Opinions on the value of glucocorticoids (GCs) have fluctuated between euphoric acceptance and outright rejection. This ambivalence of opinion arose because of their important clinical effects on one hand, and the potential risks of these substances on the other hand. It seems, however, that these important drugs have now found their correct place in rheumatology (and other special areas in medicine). The current view on these drugs is: They are indispensable; however when they are used, they should be administered as much as necessary, but as little as possible.
Without any doubt, GCs at higher dosages are needed to terminate flares and/or to reduce the activity of rheumatic diseases. But this “emergency” usage represents only one option for successfully administering these drugs since many patients are more or less continuously treated with what is called “maintenance therapy”. However, the crucial current question is: how long should we aim at using concomitant GC therapy in RA? There are virtually three scenarios: (1) GCs could/should be used as bridging therapy only, i.e. as an initial short term treatment followed by tapering off as rapidly as clinically feasible. This procedure represents the current recommendation; (2) GCs at low dosages could/should be used for at least two years (a “long-bridge” therapy) because of their beneficial effects; (3) The third scenario would be to administer GCs at very low dosages in many RA patients concomitantly as a maintenance therapy, assuming that this approach improves the overall benefit risk ratio. The answer to this question is open since for the time being we do not have enough scientifically sound data.
Also with regard to glucocorticoid effects on bone, we need to understand better the full picture describing the benefit risk ratio. What we actually know is the existence of a “magical triangle” or the “Janus-head-like behaviour of glucocorticoids”: Accelerated bone loss in RA includes radiological periarticular osteoporosis and joint erosions. GCs at low dosages have been shown to reduce the rate of radiographic progression of the disease and the extent of disease-related periarticular osteoporosis. However, prolonged GC therapy per se does result in rapid and profound reductions in bone mineral density (especially within the first months of treatment).
In greater detail: GC excess decreases osteoclastogenesis, but does also lead to early, transient increases in osteoclast survival, cancellous osteoclasts and bone resorption. At the same time, GC decrease osteoblastogenesis, increase apoptosis of osteoblasts, and lead to both early and continual decreases in osteoblast numbers, synthetic ability of osteoblasts and, consequently, bone formation. Glucocorticoids also increase apoptosis of osteocytes which results in compromised canalicular circulation and, therefore, decreased bone quality. Together with unwanted effects on calcium and phosphate uptake (reduced), PTH secretion (increased) and calcitonin levels (reduced), this finally leads to osteoporosis.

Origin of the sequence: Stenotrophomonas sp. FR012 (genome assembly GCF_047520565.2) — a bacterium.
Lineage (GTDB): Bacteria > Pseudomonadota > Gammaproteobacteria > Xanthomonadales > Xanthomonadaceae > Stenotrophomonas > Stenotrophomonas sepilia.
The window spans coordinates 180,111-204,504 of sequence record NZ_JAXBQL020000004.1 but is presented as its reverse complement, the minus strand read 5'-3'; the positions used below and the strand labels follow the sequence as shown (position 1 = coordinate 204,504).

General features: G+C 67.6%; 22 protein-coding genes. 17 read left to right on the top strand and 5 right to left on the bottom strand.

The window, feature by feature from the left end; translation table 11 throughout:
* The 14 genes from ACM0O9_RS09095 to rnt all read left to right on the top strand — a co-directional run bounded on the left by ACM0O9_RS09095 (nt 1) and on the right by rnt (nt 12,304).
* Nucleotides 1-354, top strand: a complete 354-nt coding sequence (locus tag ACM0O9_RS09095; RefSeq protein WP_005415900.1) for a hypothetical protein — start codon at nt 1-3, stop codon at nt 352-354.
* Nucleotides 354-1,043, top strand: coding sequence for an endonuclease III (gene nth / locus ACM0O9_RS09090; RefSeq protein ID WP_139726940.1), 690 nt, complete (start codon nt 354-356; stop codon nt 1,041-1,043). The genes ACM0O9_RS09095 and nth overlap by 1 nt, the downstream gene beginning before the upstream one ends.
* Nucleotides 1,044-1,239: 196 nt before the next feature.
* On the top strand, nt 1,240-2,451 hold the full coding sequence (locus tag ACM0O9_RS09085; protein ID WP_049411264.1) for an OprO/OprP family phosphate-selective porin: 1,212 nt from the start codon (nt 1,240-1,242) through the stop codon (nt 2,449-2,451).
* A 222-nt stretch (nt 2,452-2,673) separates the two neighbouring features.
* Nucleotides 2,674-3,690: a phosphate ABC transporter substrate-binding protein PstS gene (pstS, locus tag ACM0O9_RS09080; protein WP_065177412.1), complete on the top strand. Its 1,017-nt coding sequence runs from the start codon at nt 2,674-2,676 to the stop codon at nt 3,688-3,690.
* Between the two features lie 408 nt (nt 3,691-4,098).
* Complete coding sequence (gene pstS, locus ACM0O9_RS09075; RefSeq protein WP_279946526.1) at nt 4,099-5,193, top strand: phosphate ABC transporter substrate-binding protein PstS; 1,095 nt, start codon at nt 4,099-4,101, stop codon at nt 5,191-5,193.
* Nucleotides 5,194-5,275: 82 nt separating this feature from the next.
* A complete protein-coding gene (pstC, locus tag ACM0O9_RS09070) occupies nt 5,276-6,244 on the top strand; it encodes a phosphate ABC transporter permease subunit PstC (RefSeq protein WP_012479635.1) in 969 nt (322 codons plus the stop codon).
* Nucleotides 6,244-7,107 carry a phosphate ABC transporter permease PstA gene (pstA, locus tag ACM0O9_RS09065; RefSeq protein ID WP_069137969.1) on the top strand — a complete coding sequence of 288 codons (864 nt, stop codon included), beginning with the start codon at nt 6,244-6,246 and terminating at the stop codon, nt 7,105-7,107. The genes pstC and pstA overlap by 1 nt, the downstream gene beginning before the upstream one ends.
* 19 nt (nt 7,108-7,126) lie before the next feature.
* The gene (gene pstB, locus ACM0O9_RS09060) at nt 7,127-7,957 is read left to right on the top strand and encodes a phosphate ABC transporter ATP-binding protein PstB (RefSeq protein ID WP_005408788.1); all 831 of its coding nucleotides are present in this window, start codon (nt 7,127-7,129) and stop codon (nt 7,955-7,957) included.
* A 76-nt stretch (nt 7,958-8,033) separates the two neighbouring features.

The other side of the coin, however, is that in rheumatoid arthritis (among other mechanisms) proinflammatory cytokines such as TNFalpha and IL-1 induce T cells and osteoblasts to secrete RANKL. RANKL ligand binds to RANK receptors sitting both on osteoclast precursor cells and on mature osteoclasts. This interaction leads to facilitated maturation of osteoclast precursor cells into mature osteoblasts, more aggressive osteoblasts, and, finally, to induced bone resorption. Clinical signs of these underlying mechanisms comprise joint erosions and periarticular osteoporosis. Glucocorticoids interfere with these mechanisms by reducing the synthesis of both proinflammatory cytokines and inflammation. As a consequence, it has been convincingly shown that glucocorticoids are capable of reducing the radiographic progression of the disease and that they can diminish inflammatory periarticular demineralisation.
In conclusion, it is still a matter of debate how to disentangle unwanted consequences of the disease RA itself and/or its treatment with GC. This is true for bon, but also for glucose metabolism and the cardiovascular system. Nevertheless, the question how harmful long-term GCs are with regard to their capability to induce osteoporosis in RA patients needs further assessment in well-designed, longitudinal, randomised trials.
Disclosure of Interest F. Buttgereit Grant/Research support from: Horizon, Consultant for: Horizon, Mundipharma, Pfizer, Conflict with: Horizon, Mundipharma
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